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  • Said added; need to add the use of @who once Angela sends me the info.

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There are several main tags that we use to mark up the structural elements of prose.

They indicate:

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  • chapter
  • section
  • lecture
  • letter
  • essay
  • story (used to demarcate short stories)
  • book
  • pamphlet
  • notes
  • dedication

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Often in prose texts you may encounter an "embedded" or floating text in the form of a letter, poem, journal entry, song, etc. Floating texts such as these have a complete structure that interrupts the flow of the main text that require the use of the <floatingText> tag. For example, letters and journal entries (PRJKT:see detailed description below have an opener and body; letters usually have closers, and a poem may be quoted in its entirety, with a title, epigraph, etc.

Floating texts are contained within a division of text (see example below) and may have one of the following division types (e.g., <div type="letter">):

  • article (e.g., journal or newspaper article)
  • letter
  • poem
  • journal
  • song

If you encounter another genre, do not assign a "type" attribute. Please document this in the VWWP Encoding Problems page for review and later designation.

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Code Block
<div type="chapter">
                <pb xml:id="VAA2383_126" n="118"/>
                <head>CHAPTER XIV</head>
     <head>MAURICE LEVY'S CONSTITUTION</head>        <p><hi  <head>MAURICE LEVY'S CONSTITUTION</head>
                <p>"<said who="#maurice"><hi rend="b">L</hi>O, SAM!</said>" said Maurice cautiously. "What
you doin'?"</p>        <p>Penrod at that instant had a singular experiencean intellectual shock like a flash 
  "<said who="#maurice">What you doin'?</said>"</p>
    of fire in the brain. Sitting in darkness, a great light flooded him<p>Penrod withat wildthat brilliance.instant Hehad a singular experiencean intellectual shock like a flash 
 gasped!</p>    <!--Text removed from example-->            of fire in the <p>"What you doin'?" asked Maurice for the third time, Sam Williams not having decided upon a  brain. Sitting in darkness, a great light flooded him with wild brilliance. He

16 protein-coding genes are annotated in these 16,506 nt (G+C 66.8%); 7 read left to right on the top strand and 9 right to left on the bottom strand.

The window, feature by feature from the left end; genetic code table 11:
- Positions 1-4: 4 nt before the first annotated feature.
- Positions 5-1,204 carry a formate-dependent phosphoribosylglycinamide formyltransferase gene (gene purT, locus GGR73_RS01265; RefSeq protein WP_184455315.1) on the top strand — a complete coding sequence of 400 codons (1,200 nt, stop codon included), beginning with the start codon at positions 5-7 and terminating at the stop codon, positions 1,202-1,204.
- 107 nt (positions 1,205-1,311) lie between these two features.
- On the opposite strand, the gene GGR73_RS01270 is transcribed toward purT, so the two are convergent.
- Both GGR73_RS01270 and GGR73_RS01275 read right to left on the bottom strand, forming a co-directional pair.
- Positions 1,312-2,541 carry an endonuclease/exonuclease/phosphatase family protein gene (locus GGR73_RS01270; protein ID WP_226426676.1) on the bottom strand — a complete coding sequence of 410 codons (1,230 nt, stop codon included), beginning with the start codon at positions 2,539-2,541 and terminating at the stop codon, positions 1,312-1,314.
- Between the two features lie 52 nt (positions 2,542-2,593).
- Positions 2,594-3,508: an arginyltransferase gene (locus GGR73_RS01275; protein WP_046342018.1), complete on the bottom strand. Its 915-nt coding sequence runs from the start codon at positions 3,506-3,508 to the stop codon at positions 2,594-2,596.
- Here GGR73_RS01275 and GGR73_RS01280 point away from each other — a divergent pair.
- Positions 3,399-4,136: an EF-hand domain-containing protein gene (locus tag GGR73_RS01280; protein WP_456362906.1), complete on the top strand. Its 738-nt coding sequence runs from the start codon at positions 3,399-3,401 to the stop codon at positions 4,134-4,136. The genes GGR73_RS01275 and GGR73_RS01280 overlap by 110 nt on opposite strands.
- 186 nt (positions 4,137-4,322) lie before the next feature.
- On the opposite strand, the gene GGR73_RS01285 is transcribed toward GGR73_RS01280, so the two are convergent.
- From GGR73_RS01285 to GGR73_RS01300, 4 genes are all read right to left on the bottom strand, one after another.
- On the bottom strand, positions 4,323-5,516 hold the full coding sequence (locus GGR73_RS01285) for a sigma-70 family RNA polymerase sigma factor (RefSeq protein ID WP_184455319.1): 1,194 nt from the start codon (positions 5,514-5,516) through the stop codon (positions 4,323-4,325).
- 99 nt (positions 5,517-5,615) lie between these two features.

reply.</p> <pb xml:id="VAA2383_127" n="119"/>        <p>It was Penrod who answered. gasped!</p>
       <p>"Drinkin' lickrish water," he said simply, and wiped his mouth with such delicious enjoyment <!--Text removed from example-->        
      that Sam's jaded thirst was instantly stimulated. He took the bottle eagerly from Penrod.</p>
       <p>"A-a-h!" exclaimed Penrod, smacking his lips. "That was a good un!"</p>
   <!--Text removed from example-->
       <p>Penrod uttered some muffled words and then waved both armseither in response or as an   
       expression of his condition of mind; it may have been a gesture of despair. How much intention<p>"<said who="#maurice">What you doin'?</said>" asked Maurice for the third time, 
                    Sam Williams not having decided upon a reply.</p>
                <pb xml:id="VAA2383_127" n="119"/>
                <p>It was Penrod who answered.</p>
           there was in this actobviously so rash, considering the position he occupiedit is impossible to 
       say. Undeniably there must remain a suspicion of deliberate purpose.</p>
   <!--Text removed from example-->
<pb xml:id="VAA2383_138" n="130"/>
       <p>The damsel curtsied again and handed him the following communication,<p>"<said who="#penrod">Drinkin' lickrish water</said>," he said simply, and wiped his mouth with such delicious enjoyment 
                    that Sam's jaded thirst was instantly stimulated. He took the bottle eagerly from Penrod.</p>
           addressed to herself: </p>  <p>"<said who="#penrod">A-a-h!</said>" exclaimed Penrod, 
<floatingText>          <body>          smacking his lips. <div"<said typewho="letter#penrod">>That was a good un!</said>"</p>
             <p>Dear madam Please excuse me<!--Text removed from dancingexample-->
the cotilo with you             <p>Penrod uttered some muffled words and then waved thisboth afternoonarmseither asin Iresponse haveor fellas offan the barn.</p> 
               <closer>     expression of his condition of mind; it may have been a gesture of despair. How much <salute>Sincerlyintention yours</salute>
                    <signed><hi rend="sc">Penrod Schofield.</hi></signed>
         there was in this actobviously so rash, considering the position he occupiedit is impossible to 
     </closer>               </div>say. Undeniably there must remain a suspicion of deliberate purpose.</body>p>
     </floatingText> </div> 
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Notes

See VWWP TEI P5 Encoding Guidelines for more information about encoding notes (footnote, endnotes, etc.).